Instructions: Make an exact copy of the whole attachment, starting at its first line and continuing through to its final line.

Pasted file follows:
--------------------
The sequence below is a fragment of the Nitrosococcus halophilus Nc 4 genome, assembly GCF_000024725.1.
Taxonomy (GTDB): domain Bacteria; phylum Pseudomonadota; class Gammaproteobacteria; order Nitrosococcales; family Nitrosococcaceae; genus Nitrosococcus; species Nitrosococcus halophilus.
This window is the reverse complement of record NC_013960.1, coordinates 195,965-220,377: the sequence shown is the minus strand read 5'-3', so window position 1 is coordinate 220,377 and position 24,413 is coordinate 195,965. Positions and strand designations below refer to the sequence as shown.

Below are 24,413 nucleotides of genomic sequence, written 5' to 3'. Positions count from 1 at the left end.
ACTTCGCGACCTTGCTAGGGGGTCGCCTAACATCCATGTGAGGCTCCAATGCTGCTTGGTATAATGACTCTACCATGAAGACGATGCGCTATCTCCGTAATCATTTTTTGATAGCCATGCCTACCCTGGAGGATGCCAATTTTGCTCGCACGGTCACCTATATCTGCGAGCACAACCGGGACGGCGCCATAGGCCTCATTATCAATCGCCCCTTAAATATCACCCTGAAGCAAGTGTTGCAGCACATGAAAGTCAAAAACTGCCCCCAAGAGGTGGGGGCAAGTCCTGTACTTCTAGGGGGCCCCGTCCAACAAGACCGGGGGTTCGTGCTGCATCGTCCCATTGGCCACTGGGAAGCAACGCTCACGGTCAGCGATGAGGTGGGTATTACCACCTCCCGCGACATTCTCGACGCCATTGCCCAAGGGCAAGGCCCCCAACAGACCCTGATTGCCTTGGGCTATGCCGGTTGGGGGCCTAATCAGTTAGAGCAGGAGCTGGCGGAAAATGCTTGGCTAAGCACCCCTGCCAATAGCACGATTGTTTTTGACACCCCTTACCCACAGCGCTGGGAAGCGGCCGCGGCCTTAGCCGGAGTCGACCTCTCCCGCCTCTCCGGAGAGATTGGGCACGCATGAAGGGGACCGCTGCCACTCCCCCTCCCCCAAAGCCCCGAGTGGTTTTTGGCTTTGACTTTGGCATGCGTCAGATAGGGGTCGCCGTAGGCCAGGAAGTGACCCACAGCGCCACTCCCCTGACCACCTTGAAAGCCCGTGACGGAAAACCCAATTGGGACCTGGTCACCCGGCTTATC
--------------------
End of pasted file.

The sequence below is a fragment of the Nitrosococcus halophilus Nc 4 genome, assembly GCF_000024725.1.
Taxonomy (GTDB): domain Bacteria; phylum Pseudomonadota; class Gammaproteobacteria; order Nitrosococcales; family Nitrosococcaceae; genus Nitrosococcus; species Nitrosococcus halophilus.
This window is the reverse complement of record NC_013960.1, coordinates 195,965-220,377: the sequence shown is the minus strand read 5'-3', so window position 1 is coordinate 220,377 and position 24,413 is coordinate 195,965. Positions and strand designations below refer to the sequence as shown.

Below are 24,413 nucleotides of genomic sequence, written 5' to 3'. Positions count from 1 at the left end.
ACTTCGCGACCTTGCTAGGGGGTCGCCTAACATCCATGTGAGGCTCCAATGCTGCTTGGTATAATGACTCTACCATGAAGACGATGCGCTATCTCCGTAATCATTTTTTGATAGCCATGCCTACCCTGGAGGATGCCAATTTTGCTCGCACGGTCACCTATATCTGCGAGCACAACCGGGACGGCGCCATAGGCCTCATTATCAATCGCCCCTTAAATATCACCCTGAAGCAAGTGTTGCAGCACATGAAAGTCAAAAACTGCCCCCAAGAGGTGGGGGCAAGTCCTGTACTTCTAGGGGGCCCCGTCCAACAAGACCGGGGGTTCGTGCTGCATCGTCCCATTGGCCACTGGGAAGCAACGCTCACGGTCAGCGATGAGGTGGGTATTACCACCTCCCGCGACATTCTCGACGCCATTGCCCAAGGGCAAGGCCCCCAACAGACCCTGATTGCCTTGGGCTATGCCGGTTGGGGGCCTAATCAGTTAGAGCAGGAGCTGGCGGAAAATGCTTGGCTAAGCACCCCTGCCAATAGCACGATTGTTTTTGACACCCCTTACCCACAGCGCTGGGAAGCGGCCGCGGCCTTAGCCGGAGTCGACCTCTCCCGCCTCTCCGGAGAGATTGGGCACGCATGAAGGGGACCGCTGCCACTCCCCCTCCCCCAAAGCCCCGAGTGGTTTTTGGCTTTGACTTTGGCATGCGTCAGATAGGGGTCGCCGTAGGCCAGGAAGTGACCCACAGCGCCACTCCCCTGACCACCTTGAAAGCCCGTGACGGAAAACCCAATTGGGACCTGGTCACCCGGCTTATC